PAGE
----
A Russian official in the far-eastern Sakhalin Island is offering residents fresh fish if they allow their men to join the war in Ukraine, according to a report.
Mikhail Shuvalov, the local chief of President Vladimir Putin‘s ruling party, promised the residents of Sakhalin Island at least 5 kilograms of flounder, pollock and salmon in exchange for sending their men to the war, The Times reported. According to the Ukrainian authorities, 60,800 Russian soldiers have been killed in the war so far.
Shuvalov’s initiative is similar to a scheme in the Republic of Tuva where families were given one sheep, coal, 50 kg of flour and two bags of potatoes for each member they sent to the frontlines.
“We take your husband and you get to eat for a few weeks. That’s a true indication of poverty officials want everyone to forget,” Russian political analyst Anton Barbashin told The Times in an interview, referring to the new recruitment scheme.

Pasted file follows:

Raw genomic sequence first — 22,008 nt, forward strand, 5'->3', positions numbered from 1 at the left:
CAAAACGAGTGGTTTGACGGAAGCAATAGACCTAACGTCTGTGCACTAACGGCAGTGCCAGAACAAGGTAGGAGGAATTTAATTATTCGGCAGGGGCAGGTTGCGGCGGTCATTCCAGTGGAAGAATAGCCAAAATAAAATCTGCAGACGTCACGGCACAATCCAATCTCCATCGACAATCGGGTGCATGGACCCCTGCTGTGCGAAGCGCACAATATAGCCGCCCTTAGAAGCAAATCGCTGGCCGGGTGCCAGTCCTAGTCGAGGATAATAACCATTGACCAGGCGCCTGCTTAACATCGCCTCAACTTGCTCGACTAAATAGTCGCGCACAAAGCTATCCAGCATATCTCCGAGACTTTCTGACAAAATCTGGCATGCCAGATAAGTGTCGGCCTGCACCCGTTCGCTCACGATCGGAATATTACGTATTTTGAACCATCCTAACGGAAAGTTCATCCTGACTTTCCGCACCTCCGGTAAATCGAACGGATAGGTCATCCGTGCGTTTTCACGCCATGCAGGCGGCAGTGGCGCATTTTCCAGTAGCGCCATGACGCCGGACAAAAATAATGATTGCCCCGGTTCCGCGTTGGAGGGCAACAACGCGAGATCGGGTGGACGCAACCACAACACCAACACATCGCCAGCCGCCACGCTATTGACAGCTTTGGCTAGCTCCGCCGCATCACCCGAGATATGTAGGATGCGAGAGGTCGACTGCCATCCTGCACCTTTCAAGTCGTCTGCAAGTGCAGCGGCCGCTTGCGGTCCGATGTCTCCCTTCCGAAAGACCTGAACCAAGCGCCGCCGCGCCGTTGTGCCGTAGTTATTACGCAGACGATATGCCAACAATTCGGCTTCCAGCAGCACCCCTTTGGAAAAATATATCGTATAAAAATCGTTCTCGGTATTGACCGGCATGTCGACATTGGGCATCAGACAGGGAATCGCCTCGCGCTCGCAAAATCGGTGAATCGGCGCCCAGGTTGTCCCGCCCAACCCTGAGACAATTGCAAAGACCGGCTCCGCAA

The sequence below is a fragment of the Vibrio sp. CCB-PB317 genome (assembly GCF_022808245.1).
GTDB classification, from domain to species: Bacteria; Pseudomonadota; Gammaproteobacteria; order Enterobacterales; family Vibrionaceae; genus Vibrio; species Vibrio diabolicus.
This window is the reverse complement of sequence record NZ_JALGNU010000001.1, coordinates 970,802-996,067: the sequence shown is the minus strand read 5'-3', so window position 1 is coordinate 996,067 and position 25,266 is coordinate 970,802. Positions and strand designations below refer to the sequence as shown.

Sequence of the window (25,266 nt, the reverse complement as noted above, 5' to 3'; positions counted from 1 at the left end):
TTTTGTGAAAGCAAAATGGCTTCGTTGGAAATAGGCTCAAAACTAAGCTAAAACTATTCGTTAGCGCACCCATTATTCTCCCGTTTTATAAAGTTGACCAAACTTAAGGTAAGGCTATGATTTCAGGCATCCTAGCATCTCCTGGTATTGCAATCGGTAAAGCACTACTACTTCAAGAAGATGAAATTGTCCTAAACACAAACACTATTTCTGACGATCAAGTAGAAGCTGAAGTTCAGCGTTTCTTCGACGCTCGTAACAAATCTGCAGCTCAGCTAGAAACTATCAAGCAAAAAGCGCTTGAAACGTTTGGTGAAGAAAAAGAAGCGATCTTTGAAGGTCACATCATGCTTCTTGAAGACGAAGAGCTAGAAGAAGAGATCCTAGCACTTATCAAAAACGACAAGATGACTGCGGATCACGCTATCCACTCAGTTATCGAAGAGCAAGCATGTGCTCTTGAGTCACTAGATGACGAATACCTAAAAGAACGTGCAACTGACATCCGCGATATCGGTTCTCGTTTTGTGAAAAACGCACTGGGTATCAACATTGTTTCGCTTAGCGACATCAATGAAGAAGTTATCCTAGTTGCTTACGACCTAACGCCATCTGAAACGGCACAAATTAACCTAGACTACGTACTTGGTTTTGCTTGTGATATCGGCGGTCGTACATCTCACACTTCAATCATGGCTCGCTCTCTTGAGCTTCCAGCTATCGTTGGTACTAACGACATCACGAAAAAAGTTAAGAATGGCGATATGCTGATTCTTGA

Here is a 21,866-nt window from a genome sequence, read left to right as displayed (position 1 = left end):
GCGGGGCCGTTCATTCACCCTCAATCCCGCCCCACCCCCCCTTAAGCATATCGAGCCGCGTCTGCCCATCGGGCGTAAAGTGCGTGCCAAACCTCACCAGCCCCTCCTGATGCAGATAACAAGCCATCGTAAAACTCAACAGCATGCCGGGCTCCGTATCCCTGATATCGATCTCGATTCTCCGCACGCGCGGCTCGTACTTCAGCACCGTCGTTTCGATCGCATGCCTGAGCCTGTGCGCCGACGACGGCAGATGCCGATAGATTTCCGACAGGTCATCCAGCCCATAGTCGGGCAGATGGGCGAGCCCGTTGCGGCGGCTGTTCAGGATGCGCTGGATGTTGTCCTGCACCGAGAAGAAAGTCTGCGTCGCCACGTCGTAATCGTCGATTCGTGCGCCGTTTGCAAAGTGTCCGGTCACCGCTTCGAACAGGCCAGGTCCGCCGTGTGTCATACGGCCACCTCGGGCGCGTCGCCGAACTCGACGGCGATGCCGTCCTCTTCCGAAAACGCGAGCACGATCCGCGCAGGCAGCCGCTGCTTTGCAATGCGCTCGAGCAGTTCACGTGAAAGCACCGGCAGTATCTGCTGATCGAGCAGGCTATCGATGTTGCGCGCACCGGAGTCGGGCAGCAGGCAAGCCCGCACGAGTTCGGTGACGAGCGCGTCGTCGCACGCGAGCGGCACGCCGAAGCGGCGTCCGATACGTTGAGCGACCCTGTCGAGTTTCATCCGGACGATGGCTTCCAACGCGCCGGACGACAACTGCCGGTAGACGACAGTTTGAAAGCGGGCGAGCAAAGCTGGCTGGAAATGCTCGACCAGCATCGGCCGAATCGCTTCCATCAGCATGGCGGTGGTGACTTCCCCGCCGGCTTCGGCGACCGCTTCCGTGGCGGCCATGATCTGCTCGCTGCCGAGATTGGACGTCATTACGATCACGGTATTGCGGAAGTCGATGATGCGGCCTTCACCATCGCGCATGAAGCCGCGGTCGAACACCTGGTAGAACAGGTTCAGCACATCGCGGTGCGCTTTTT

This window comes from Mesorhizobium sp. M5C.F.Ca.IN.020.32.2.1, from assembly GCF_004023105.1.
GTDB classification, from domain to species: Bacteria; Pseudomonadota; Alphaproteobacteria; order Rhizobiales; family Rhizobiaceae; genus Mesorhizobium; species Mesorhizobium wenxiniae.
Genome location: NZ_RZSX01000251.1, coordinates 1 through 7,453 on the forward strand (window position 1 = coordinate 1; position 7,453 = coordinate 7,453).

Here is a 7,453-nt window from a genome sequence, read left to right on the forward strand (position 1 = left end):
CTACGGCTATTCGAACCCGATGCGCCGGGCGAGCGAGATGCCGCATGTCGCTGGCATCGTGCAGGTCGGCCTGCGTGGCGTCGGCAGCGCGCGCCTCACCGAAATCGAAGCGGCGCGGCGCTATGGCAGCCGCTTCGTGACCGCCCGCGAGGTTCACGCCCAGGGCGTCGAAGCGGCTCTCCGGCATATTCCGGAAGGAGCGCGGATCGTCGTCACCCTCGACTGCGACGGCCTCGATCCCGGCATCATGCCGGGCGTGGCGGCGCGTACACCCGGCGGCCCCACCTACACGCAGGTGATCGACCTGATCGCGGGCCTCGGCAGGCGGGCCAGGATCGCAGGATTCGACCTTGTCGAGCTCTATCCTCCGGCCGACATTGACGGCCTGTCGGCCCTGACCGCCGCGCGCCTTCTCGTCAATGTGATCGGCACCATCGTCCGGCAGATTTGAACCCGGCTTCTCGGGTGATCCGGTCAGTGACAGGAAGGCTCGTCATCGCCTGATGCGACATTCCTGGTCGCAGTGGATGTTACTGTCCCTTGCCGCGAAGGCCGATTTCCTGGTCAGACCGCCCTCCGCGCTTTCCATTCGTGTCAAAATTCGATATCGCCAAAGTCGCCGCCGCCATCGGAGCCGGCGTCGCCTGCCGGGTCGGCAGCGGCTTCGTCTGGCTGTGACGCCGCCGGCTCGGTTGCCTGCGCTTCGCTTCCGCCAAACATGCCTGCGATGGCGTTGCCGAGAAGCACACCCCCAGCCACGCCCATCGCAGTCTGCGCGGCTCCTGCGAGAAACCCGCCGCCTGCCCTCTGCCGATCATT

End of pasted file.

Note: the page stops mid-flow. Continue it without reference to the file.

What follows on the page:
Russia’s new recruitment tactics come two weeks after Putin announced a partial mobilization of reservists to fight in the war in Ukraine. At the time, the Kremlin said it was only looking into calling up 300,000 reservists with combat experience. However, a secret clause in Putin’s mobilization decree allowed Russia’s Defense Ministry to draft one million reservists, reported the Novaya Gazeta EU outlet, citing a source in the presidential administration.
The Russia-oriented news site Meduza also reported that the clause allowed 1.2 million people to be conscripted and deployed, citing an unnamed official “close to one of the country’s federal ministries.”
Russia has already recruited over 200,000 people to join its army. The recruits are being trained across 80 training grounds and six training centers, Russian Defense Minister Sergey Shoigu was quoted as saying by RIA Novosti.
It is unclear when Russia expects to reach its target of calling up 300,000 conscripts to bolster its forces in Ukraine. However, Yahoo News reported that Russia has pushed back its enlistment of 120,000 conscripts by at least a month as the country struggles to equip and train its soldiers before deployment.